Every day the protests jam the streets. The anger is palpable. I join the protesters, searching them out. I lie on the floor of Grand Central Station, amidst a sea of other people for whom enough is enough – white, black, a kaleidoscope of races brought together in rage. Chatting to two young black guys as we leave the station, I hear their stories. “Never thought I’d be here doing this,” one told me, “never done any protesting before. But enough is enough.” His friend nodded. We felt into animated chat about accountability, about stepping over the line, about that feeling of just needing to do something. We hug as the demonstration dissolves and we all go off into the night.
I walk through the city, viewing it through a racial lens. It’s not that I didn’t notice any of this before. It was there in front of my eyes. But in my looking, another world comes into view.
It’s a new way of seeing, one full of stark discomforts.
International Human Rights Day. Passing small gaggles of demonstrators – shouting down the UN for its failures in Tibet, petitioning for men’s rights to a foreskin – I go into the UN. My racial radar is still on full alert. Everyone in uniform is black. But the English they speak is not American; they are from West Africa, the Caribbean. I recall that the US has repeatedly avoided signing up to international human rights conventions, wondering what it would take for the world to hold this government to account for its abuses. ‘All human beings are born equal in dignity and rights’ declares the opening line of the Universal Declaration of Human Rights. There is no dignity and there are no rights for those young black men shot by the police. Nor for the families they left behind.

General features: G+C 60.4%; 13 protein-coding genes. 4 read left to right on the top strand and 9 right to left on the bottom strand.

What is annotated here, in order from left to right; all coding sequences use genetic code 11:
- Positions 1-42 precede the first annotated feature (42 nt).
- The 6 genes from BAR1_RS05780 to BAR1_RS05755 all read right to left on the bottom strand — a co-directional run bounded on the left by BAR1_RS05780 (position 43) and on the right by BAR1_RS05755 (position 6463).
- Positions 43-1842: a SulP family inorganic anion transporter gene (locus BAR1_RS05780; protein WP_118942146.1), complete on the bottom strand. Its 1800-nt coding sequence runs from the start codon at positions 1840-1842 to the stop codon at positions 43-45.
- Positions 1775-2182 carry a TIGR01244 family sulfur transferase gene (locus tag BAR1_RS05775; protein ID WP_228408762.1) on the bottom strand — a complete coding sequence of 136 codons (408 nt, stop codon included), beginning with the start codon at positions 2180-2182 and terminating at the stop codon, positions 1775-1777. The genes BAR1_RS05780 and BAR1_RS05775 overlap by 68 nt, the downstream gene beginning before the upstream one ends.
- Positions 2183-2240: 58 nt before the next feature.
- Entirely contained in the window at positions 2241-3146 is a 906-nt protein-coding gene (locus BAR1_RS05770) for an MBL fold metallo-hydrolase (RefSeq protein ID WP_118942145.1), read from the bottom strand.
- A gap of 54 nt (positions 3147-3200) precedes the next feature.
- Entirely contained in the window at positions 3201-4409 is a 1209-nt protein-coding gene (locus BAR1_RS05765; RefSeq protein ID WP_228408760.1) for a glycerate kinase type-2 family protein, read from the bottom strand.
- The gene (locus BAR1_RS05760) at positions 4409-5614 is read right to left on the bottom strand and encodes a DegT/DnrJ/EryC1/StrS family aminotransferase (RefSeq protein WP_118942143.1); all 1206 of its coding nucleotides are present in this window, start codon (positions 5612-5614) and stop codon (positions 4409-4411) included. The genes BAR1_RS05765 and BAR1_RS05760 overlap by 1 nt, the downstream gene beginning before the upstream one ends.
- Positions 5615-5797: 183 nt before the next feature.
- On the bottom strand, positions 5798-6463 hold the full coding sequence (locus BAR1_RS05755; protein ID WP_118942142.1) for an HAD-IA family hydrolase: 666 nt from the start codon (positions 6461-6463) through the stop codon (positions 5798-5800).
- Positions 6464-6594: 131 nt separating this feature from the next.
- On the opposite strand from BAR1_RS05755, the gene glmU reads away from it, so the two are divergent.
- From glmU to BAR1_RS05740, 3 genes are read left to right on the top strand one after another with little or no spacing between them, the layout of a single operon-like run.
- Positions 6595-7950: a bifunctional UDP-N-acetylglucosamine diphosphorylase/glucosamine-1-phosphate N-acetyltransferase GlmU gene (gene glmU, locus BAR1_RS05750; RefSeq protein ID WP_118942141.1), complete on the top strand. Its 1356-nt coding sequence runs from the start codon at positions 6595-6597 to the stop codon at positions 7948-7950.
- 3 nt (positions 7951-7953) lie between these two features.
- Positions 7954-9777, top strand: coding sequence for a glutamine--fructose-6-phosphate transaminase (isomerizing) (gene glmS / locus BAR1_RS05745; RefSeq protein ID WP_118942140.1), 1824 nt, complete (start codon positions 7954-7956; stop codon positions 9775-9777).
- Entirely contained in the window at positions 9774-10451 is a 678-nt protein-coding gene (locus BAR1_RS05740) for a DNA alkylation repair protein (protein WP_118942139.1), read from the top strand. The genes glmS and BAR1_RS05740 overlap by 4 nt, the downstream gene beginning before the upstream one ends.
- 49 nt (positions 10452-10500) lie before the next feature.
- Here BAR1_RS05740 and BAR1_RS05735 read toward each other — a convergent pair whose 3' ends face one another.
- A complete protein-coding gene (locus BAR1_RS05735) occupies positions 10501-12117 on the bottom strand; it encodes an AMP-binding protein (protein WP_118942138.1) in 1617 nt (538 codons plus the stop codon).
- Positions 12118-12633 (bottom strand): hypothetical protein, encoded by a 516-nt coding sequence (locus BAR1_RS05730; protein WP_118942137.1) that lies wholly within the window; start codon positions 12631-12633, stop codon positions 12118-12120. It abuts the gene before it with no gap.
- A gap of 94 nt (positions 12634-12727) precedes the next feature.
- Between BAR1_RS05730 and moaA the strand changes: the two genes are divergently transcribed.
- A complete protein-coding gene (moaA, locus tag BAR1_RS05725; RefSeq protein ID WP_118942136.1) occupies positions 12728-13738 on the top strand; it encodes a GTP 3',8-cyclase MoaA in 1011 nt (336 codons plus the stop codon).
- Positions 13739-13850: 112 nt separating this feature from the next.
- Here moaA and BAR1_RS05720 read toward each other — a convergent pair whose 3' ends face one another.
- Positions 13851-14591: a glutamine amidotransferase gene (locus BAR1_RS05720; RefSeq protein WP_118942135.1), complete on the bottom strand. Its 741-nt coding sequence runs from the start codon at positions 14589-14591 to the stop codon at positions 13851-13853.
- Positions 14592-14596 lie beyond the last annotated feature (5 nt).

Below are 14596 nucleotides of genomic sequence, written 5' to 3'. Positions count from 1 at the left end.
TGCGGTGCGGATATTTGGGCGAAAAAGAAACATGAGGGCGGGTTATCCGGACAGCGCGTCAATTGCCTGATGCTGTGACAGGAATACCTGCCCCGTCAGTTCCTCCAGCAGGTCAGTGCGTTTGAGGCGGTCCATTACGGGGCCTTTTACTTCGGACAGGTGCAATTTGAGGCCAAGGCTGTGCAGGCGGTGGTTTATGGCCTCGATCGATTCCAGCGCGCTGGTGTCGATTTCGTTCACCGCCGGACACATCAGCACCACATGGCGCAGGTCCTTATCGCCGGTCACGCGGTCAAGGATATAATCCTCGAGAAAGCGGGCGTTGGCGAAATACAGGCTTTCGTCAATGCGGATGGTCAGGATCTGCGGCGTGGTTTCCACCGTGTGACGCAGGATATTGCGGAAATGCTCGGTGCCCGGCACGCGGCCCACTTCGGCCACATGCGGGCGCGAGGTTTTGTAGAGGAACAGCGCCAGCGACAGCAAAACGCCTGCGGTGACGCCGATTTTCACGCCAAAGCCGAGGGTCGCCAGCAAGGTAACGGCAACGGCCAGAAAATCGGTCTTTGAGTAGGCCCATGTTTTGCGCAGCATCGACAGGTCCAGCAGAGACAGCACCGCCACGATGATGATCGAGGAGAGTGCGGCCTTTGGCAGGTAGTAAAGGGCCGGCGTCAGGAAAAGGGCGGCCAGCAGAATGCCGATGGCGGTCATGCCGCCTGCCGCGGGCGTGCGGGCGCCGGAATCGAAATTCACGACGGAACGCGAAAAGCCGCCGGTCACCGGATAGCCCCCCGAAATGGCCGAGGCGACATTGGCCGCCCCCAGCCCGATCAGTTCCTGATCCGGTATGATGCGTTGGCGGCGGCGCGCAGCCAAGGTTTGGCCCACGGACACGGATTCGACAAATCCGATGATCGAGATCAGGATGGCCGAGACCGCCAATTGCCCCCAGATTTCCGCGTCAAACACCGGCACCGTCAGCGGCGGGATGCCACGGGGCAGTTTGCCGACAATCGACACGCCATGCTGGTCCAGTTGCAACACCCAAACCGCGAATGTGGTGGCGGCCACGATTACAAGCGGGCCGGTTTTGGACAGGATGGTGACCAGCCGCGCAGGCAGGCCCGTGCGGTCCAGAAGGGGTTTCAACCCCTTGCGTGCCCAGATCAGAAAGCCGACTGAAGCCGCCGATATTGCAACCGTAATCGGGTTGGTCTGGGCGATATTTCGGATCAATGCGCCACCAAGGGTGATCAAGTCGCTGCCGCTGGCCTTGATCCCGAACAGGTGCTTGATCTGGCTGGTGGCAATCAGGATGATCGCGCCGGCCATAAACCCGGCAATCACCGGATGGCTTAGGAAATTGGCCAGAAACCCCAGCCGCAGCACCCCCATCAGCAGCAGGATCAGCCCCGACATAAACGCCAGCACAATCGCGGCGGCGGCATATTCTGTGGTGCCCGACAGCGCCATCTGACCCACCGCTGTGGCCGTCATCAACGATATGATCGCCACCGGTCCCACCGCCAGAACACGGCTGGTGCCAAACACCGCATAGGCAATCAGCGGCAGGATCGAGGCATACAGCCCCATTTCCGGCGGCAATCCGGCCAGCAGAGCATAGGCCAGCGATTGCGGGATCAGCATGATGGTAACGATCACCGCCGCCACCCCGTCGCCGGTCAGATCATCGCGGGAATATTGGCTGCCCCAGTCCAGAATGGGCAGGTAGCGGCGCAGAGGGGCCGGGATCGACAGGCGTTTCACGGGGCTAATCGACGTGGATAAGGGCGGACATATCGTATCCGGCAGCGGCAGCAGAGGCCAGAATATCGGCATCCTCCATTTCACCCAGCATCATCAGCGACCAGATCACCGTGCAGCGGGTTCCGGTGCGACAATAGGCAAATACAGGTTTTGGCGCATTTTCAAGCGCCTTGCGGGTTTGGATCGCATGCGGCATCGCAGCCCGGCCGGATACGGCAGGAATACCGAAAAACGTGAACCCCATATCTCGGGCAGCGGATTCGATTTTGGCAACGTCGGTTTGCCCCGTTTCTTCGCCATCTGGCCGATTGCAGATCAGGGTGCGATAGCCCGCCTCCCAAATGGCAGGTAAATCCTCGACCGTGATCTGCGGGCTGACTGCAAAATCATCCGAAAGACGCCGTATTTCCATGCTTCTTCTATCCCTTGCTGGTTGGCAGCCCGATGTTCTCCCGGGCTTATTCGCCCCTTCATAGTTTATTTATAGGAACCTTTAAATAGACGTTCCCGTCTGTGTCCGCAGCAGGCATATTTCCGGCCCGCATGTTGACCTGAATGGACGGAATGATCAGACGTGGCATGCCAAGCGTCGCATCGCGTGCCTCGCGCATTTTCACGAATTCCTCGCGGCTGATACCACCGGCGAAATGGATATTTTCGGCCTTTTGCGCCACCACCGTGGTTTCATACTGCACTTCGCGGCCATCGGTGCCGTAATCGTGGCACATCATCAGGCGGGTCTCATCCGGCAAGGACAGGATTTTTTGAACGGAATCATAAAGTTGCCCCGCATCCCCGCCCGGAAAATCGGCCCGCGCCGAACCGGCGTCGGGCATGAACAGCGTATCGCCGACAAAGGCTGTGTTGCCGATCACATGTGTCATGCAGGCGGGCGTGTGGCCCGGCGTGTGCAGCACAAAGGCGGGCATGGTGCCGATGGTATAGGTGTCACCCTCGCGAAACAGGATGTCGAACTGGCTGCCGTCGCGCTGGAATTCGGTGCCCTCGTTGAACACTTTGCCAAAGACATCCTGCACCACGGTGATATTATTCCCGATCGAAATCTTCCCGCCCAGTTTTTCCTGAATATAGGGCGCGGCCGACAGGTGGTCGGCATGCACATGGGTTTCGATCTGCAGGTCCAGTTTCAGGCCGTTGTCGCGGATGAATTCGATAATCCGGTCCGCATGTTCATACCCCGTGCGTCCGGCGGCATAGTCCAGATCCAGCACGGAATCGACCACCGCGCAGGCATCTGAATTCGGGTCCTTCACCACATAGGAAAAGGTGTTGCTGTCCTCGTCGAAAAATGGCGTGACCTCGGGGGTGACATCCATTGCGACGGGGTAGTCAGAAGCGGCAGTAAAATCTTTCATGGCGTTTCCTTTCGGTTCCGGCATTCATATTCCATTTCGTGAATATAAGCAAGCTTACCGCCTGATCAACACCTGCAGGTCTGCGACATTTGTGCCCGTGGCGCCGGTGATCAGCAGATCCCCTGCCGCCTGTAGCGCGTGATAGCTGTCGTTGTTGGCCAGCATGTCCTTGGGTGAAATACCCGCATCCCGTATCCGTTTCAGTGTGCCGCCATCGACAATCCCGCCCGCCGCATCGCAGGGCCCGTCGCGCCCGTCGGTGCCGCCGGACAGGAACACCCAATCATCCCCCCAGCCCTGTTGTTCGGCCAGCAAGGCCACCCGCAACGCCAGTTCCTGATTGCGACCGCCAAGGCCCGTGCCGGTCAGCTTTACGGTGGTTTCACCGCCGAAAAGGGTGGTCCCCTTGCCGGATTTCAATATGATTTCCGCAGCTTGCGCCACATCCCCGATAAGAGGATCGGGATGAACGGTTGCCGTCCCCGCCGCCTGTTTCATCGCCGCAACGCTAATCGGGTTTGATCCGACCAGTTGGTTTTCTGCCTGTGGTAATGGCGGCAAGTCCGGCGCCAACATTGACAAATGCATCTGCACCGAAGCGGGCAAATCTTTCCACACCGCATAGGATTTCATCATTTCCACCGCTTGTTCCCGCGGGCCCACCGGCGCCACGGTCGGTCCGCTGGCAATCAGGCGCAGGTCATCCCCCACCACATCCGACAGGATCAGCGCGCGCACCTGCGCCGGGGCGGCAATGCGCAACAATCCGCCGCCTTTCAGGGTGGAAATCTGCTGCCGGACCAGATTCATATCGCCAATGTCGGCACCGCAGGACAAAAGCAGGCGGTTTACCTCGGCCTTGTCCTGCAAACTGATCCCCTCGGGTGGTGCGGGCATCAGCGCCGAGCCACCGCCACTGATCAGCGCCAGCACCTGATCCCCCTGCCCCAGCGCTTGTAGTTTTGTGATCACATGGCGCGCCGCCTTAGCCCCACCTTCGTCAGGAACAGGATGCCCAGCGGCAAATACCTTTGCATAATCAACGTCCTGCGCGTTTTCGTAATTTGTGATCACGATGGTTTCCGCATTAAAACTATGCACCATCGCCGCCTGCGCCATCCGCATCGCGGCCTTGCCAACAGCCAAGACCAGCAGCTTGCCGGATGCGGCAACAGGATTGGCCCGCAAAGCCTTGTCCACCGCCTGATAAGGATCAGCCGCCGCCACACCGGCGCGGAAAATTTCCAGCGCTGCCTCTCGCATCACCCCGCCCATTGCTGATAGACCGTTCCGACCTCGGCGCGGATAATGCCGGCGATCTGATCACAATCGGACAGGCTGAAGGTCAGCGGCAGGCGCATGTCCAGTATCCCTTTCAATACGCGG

Mired in these contradictions, moved by the events of the day and inspired by the wave of protests and the shifts of consciousness that they’re achieving, I’m not concentrating on where I’m going as I head for the airport. I take the wrong train, and find myself deep in Brooklyn. Snow begins to fall. I trudge to the open platform, a thickening crowd of people around me. We wait. And wait. For more than twenty minutes we stand in the freezing cold, as more and more people pour down the stairs onto the platform. I cast my eyes around. My blue eyes. I am the only person with blue eyes on the platform. I am the only person with a white skin. I search in people’s faces. There’s blankness in their expressions, a sense of quiet resignation. We wait some more, huddled together in silence. Eventually a dull rattling of the rails warns of the approaching subway train, and the crowd pours onto it. Now we’re thrust up close together. No-one speaks. It’s cold on this train. I run my eyes, those blue eyes, up and down the carriage. I am the only white person here too, standing holding onto the rail as the train rattles along, picking up speed and jumping stations in its lateness: those who might have wanted to get off, or on, ignored.